Captain America: Civil War is going to be the most diverse modern superhero movie yet made, but there’s one character whose introduction to the Marvel Cinematic Universe is a particularly big deal for representation. After all, he’s getting his own movie soon, but more than that Black Panther isn’t just another superhero - he’s a monarch, the leader of an African country. And this country isn’t a nation full of stereotypical backwards natives, Wakanda is a land that is scientifically advanced beyond even the industrialized Western nations.
Black Panther is T’Challa, the prince of Wakanda, and being the Panther isn’t some sort of secret identity he assumes at night. The monarchs of Wakanda defend their people as the Black Panther, a traditional warrior role. It’s a mantle that has been passed down for generations. T’Challa, played by Chadwick Boseman, will be in the Panther suit in Civil War, but does he begin the movie as the Black Panther? I asked Kevin Feige about this at the Ant-Man junket.
“I don’t know how to answer that question without spoiling it!” Feige said. “It is a role that he is still in the beginning phases of taking on, it’s a mantle he is only beginning to take on because his father is older.”
So as T’Chaka, his father, prepares to hang it all up prince T’Challa prepares to take on the mantle. We can assume that at some point in the film it is passed down - whether that be after T’Chaka retires or after he dies remains to be seen. io9 today reported that a future Marvel film could be an origin story set in the past, but this information makes it clear that movie will not be Black Panther.
So if this is going to be a movie where T’Challa takes on the Black Panther mantle why introduce him now? Why not wait for a solo film? Said Feige:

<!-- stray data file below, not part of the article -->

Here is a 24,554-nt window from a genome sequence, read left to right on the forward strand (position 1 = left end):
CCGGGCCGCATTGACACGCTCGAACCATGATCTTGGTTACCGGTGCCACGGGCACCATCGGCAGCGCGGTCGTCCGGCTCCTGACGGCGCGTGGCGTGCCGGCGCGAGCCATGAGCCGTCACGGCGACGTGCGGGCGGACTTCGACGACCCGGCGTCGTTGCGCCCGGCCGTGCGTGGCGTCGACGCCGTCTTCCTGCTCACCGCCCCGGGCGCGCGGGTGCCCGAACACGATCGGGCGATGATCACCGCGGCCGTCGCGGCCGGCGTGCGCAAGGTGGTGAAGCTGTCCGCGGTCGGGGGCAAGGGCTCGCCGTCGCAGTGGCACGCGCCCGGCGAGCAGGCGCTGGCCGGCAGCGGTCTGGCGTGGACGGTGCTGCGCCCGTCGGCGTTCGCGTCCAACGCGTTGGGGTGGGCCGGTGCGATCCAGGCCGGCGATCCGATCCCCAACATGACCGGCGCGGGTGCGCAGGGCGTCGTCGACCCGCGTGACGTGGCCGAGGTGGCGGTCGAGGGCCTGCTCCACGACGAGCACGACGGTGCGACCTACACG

“The reason we introduced him in Civil War is because we needed a third party. We needed fresh eyes who wasn’t embedded with the Avengers and who has a very different point of view than either Tony or Steve. We said, ‘We need somebody like Black Panther… why don’t we just use Black Panther?’ That’s how it went in the development process.”
That makes sense - he’s fulfilling the middle ground role, and I suspect that his allegiances will change over the course of the film. But where does he start out? Where is he today? The Marvel Cinematic Universe happens in real time - Ant-Man takes place a few months after Avengers: Age of Ultron, and the fallout from the final battle is present in newspaper headlines that ask “Who’s To Blame For Sokovia?” So that means somewhere in Wakanda T’Challa and T’Chaka are asking themselves the same question.
“Today, pre-Civil War, post-Ultron I think he and his father are saying, ‘A bunch of vibranium just got out of here and wreaked a lot of havoc. Maybe we can’t stay behind these borders anymore, maybe we have to stick our heads out and make at least an attempt to be a part of the rest of the world right now, while at the same time protecting our people.’ That’s sort of where we meet him in Civil War," explained Feige.
I asked Feige more about the set-up for Civil War in Ant-Man, but that’s heavy spoiler material, so look for that after release.